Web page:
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City of Atlanta’s parks stuck in the middle in need of dedicated dollars

By Maria Saporta

The Trust for Public Land released its annual ParkScore Index last week grading the top 60 cities in the country on the strength of their urban parks.

The City of Atlanta didn’t fare so well — ranking 42nd among the 60 cities. Last year, when 50 cities were in the index, Atlanta’s rank was 31st. The year before, when 40 cities were in the index, Atlanta’s rank was 26th.

The one constant was that Atlanta scored in the bottom half each year.

And yet Atlanta does have much to be proud of when it comes to parks. There’s the relatively new Historic Fourth Ward Park along the Atlanta BeltLine. And of course, there is the Atlanta BeltLine, which will have a series of new parks along its 22-mile corridor — the most dramatic being the green space around Bellwood Quarry, which will be turned into a reservoir.

About 20 years ago, we did add Centennial Olympic Park, one of the largest new urban parks to be developed in a downtown U.S city in recent history.

But despite our successes, we still are stuck in the mediocre middle when outsiders study our parks system.

Atlanta’s problem is simple. It keeps hoping to make major strides with incremental steps. If Atlanta wants to dramatically improve its park system, it’s going to have to develop a corresponding dramatic strategy that will get us there.

A view of the meadow at Piedmont Park

A view of the meadow at Piedmont Park

This is not really news. Back in 2002, just after Atlanta Mayor Shirley Franklin was elected, a group of metro leaders went to Chicago as part of the annual LINK trip.

One of the big ideas that was brought back home was that Atlanta should create a “Parks District” similar to what the delegation had seen in Chicago. The plan was for the district to have had its own dedicated source of funding.

But the recommendations of the mayor’s 2002 Parks and Green Spaces Task Force, chaired by landscape architect Barbara Faga, were not able to make it through the political process.

So Atlanta has been rocking along with a Department of Parks and Recreation that has to face all the annual budgetary struggles of having to compete with police, fire and sanitary services that are harder to cut during lean years.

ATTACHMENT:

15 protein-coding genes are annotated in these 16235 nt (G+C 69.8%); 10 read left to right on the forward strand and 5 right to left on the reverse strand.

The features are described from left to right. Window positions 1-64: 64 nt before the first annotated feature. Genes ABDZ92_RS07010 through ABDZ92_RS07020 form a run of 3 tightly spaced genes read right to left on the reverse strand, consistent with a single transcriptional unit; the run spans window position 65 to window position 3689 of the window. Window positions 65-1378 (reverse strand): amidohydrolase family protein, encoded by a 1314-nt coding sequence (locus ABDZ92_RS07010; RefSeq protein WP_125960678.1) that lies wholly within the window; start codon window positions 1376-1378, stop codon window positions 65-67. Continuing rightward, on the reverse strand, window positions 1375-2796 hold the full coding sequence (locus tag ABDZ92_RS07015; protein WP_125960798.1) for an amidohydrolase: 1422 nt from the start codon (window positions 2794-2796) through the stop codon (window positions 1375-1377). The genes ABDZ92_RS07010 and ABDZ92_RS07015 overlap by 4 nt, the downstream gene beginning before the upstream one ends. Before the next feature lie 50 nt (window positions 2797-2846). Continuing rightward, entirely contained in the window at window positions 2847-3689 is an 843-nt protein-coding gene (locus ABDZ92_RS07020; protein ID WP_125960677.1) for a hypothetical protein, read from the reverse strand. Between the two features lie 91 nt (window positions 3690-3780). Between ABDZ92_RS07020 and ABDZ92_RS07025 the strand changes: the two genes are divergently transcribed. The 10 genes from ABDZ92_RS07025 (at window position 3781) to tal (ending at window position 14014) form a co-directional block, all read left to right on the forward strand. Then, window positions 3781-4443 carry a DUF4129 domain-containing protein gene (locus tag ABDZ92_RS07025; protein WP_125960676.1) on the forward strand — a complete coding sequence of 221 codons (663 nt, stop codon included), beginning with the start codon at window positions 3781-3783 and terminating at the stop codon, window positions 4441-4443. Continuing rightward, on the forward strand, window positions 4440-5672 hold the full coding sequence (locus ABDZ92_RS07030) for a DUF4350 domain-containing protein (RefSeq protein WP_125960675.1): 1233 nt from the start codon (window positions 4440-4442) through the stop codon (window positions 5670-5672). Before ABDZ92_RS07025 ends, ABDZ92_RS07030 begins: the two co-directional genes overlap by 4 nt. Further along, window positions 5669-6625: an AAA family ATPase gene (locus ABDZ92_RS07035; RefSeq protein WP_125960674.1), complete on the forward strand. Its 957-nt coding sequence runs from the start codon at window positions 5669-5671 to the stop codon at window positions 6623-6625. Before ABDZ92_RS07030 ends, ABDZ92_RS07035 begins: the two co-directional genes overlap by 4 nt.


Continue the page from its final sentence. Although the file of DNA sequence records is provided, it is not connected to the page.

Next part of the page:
“We are at a point of rising expectations with the Atlanta BeltLine and the Historic Fourth Ward Park,” said Michael Halicki, executive director of Park Pride, an independent advocacy organization for parks in Atlanta, DeKalb County and the rest of the region. “We have all bought into the vision of the BeltLine, but have we bought into the cost of maintaining it.”

Spending money on park maintenance certainly is not that sexy a topic. But when streetlights in a park are burnt out or when the benches are broken or when the sidewalks are cracked or when park doesn’t feel safe, it has a way of bringing down a whole neighborhood.

A pretty fall day at Piedmont Park (Photos by Maria Saporta)

A pretty fall day at Piedmont Park (Photos by Maria Saporta)

“There’s a need in our future to increase the funding for maintenance with dedicated funding for parks and green space,” Halicki said. “We need a city of Atlanta Parks District that gives us a way to have a dedicated source of funding for acquisition and maintenance.”

The city that ranks No. 1 on TPL’s ParkScore list is Minneapolis. It spends nearly $214 per person on its parks each year. By comparison, Atlanta spends less than $88.

And it’s not just about money. It’s about location and access. The Trust for Public Land carefully reviews what percentage of a city’s population lives within a half mile (a 10-minute walk or less) of a city park.

In Minneapolis, 94 percent of its population lives within a half-mile of a park. In Atlanta, it’s 65 percent.

The ParkScore index is highly interactive, and it is one where someone could spend hours looking at individual cities and studying maps of how parks are distributed geographically in each city.